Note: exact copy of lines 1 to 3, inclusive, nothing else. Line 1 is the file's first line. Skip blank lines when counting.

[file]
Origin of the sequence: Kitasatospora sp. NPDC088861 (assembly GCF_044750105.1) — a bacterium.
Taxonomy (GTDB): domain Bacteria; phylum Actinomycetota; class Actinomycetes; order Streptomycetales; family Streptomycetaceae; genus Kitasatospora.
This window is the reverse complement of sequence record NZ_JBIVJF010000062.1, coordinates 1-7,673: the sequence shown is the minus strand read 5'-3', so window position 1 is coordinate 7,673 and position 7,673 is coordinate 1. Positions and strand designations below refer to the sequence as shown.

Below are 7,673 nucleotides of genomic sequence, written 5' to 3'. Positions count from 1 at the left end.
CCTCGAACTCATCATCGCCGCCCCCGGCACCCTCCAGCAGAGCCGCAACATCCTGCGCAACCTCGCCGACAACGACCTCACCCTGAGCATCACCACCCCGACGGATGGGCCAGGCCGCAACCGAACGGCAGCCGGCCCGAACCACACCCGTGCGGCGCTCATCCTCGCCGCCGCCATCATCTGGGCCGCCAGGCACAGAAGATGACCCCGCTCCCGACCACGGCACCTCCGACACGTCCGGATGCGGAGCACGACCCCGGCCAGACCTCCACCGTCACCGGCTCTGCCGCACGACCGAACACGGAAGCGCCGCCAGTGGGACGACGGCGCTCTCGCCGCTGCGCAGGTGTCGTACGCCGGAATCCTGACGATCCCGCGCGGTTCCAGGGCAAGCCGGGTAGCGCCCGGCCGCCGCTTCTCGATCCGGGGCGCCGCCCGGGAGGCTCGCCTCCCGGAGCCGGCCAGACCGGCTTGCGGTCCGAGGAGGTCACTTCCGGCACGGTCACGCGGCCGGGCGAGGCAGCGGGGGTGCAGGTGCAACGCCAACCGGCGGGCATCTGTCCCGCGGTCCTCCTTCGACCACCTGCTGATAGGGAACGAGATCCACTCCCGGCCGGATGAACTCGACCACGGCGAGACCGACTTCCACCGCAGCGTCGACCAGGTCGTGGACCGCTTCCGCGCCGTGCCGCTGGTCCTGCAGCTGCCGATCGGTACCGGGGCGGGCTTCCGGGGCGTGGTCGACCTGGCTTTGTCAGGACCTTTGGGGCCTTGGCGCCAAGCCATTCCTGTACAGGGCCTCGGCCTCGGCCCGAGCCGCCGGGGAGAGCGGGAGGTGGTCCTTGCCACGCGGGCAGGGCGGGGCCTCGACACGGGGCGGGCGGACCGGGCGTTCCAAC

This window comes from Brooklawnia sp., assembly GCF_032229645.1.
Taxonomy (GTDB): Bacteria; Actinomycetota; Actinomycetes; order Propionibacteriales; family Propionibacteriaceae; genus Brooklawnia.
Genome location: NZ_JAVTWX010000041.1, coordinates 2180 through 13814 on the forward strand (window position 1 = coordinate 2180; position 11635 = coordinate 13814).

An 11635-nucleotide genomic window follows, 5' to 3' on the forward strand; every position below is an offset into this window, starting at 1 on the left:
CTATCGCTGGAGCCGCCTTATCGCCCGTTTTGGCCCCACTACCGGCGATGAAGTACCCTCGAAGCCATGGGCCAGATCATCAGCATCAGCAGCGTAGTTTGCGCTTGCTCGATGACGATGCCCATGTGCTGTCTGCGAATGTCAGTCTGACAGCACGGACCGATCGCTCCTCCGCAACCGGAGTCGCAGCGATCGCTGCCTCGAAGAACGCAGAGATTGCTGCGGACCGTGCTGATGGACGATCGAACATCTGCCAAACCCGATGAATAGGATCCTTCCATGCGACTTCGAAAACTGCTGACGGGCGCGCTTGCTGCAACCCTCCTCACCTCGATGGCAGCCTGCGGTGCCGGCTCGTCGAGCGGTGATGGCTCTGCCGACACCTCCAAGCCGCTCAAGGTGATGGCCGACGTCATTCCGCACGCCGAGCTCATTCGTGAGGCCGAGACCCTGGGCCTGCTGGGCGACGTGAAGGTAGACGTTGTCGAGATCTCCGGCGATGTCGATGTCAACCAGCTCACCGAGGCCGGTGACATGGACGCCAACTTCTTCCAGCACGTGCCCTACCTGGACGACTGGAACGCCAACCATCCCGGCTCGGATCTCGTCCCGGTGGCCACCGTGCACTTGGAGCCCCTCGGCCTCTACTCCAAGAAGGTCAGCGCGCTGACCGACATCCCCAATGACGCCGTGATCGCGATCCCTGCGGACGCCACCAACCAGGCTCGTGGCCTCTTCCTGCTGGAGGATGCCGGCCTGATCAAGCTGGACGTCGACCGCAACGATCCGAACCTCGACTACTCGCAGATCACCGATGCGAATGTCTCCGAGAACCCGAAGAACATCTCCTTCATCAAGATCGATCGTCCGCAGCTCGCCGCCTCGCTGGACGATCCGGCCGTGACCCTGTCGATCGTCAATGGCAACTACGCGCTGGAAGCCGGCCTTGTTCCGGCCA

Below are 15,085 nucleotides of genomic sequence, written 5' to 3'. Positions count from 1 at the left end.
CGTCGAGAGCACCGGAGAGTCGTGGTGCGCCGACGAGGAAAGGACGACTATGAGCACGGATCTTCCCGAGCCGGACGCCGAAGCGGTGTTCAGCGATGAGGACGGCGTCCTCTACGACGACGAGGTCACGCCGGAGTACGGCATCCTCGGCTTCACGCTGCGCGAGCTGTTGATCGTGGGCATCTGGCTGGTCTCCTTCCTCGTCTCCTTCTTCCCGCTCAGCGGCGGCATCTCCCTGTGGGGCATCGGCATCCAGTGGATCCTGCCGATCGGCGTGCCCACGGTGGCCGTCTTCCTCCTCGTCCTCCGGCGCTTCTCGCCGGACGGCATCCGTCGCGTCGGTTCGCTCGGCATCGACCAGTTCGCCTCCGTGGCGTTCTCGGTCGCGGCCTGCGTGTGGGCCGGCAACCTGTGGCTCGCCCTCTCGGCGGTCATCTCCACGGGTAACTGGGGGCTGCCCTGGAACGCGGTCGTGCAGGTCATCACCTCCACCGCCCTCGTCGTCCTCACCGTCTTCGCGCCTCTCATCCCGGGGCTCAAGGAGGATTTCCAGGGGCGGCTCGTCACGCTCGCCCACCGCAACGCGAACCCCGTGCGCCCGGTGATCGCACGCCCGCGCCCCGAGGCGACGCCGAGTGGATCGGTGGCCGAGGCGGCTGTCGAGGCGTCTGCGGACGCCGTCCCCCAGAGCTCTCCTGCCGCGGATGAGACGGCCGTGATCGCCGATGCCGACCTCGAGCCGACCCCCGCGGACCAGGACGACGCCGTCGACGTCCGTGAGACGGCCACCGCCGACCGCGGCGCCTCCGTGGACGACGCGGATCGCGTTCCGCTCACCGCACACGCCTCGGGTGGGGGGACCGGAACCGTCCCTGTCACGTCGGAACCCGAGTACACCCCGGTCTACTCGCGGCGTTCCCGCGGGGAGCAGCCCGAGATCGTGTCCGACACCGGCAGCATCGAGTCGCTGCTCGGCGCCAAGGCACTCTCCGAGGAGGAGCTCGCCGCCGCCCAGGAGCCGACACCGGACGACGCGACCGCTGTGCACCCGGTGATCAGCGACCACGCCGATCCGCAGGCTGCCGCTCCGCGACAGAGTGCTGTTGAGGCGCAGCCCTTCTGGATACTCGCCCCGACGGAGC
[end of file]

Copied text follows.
Origin of the sequence: Kitasatospora sp. NPDC088861 (assembly GCF_044750105.1) — a bacterium.
Taxonomy (GTDB): domain Bacteria; phylum Actinomycetota; class Actinomycetes; order Streptomycetales; family Streptomycetaceae; genus Kitasatospora.
This window is the reverse complement of sequence record NZ_JBIVJF010000062.1, coordinates 1-7,673: the sequence shown is the minus strand read 5'-3', so window position 1 is coordinate 7,673 and position 7,673 is coordinate 1. Positions and strand designations below refer to the sequence as shown.